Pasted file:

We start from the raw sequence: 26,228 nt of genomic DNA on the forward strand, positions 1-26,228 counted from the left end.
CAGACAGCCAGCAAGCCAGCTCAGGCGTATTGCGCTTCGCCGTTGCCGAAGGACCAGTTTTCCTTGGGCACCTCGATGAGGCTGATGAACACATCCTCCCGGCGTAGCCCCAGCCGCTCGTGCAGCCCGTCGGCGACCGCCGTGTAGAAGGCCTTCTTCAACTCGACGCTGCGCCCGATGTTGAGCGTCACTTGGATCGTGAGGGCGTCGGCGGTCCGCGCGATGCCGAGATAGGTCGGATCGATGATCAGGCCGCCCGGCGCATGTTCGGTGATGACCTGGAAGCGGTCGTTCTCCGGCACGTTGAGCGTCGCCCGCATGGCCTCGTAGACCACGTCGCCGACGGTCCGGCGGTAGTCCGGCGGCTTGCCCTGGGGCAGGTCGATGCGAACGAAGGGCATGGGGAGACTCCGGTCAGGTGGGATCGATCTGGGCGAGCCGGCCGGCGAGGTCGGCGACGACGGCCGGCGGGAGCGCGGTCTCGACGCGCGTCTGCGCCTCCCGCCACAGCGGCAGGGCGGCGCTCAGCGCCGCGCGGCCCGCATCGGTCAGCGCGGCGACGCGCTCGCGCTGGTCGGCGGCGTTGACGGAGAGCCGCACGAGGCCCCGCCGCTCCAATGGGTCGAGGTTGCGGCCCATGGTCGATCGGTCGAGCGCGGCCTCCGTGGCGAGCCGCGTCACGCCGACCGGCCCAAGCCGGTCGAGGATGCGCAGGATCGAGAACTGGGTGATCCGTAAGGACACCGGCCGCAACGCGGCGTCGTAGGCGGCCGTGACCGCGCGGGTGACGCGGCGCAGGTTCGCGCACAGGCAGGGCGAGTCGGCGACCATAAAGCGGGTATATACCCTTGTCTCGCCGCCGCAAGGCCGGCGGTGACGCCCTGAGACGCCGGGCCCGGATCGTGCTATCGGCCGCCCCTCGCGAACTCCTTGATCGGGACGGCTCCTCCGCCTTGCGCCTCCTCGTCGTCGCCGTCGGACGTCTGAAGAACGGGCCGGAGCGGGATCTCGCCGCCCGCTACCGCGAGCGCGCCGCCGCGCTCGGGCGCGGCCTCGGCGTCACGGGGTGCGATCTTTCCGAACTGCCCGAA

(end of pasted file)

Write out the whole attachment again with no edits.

We start from the raw sequence: 26,228 nt of genomic DNA on the forward strand, positions 1-26,228 counted from the left end.
CAGACAGCCAGCAAGCCAGCTCAGGCGTATTGCGCTTCGCCGTTGCCGAAGGACCAGTTTTCCTTGGGCACCTCGATGAGGCTGATGAACACATCCTCCCGGCGTAGCCCCAGCCGCTCGTGCAGCCCGTCGGCGACCGCCGTGTAGAAGGCCTTCTTCAACTCGACGCTGCGCCCGATGTTGAGCGTCACTTGGATCGTGAGGGCGTCGGCGGTCCGCGCGATGCCGAGATAGGTCGGATCGATGATCAGGCCGCCCGGCGCATGTTCGGTGATGACCTGGAAGCGGTCGTTCTCCGGCACGTTGAGCGTCGCCCGCATGGCCTCGTAGACCACGTCGCCGACGGTCCGGCGGTAGTCCGGCGGCTTGCCCTGGGGCAGGTCGATGCGAACGAAGGGCATGGGGAGACTCCGGTCAGGTGGGATCGATCTGGGCGAGCCGGCCGGCGAGGTCGGCGACGACGGCCGGCGGGAGCGCGGTCTCGACGCGCGTCTGCGCCTCCCGCCACAGCGGCAGGGCGGCGCTCAGCGCCGCGCGGCCCGCATCGGTCAGCGCGGCGACGCGCTCGCGCTGGTCGGCGGCGTTGACGGAGAGCCGCACGAGGCCCCGCCGCTCCAATGGGTCGAGGTTGCGGCCCATGGTCGATCGGTCGAGCGCGGCCTCCGTGGCGAGCCGCGTCACGCCGACCGGCCCAAGCCGGTCGAGGATGCGCAGGATCGAGAACTGGGTGATCCGTAAGGACACCGGCCGCAACGCGGCGTCGTAGGCGGCCGTGACCGCGCGGGTGACGCGGCGCAGGTTCGCGCACAGGCAGGGCGAGTCGGCGACCATAAAGCGGGTATATACCCTTGTCTCGCCGCCGCAAGGCCGGCGGTGACGCCCTGAGACGCCGGGCCCGGATCGTGCTATCGGCCGCCCCTCGCGAACTCCTTGATCGGGACGGCTCCTCCGCCTTGCGCCTCCTCGTCGTCGCCGTCGGACGTCTGAAGAACGGGCCGGAGCGGGATCTCGCCGCCCGCTACCGCGAGCGCGCCGCCGCGCTCGGGCGCGGCCTCGGCGTCACGGGGTGCGATCTTTCCGAACTGCCCGAA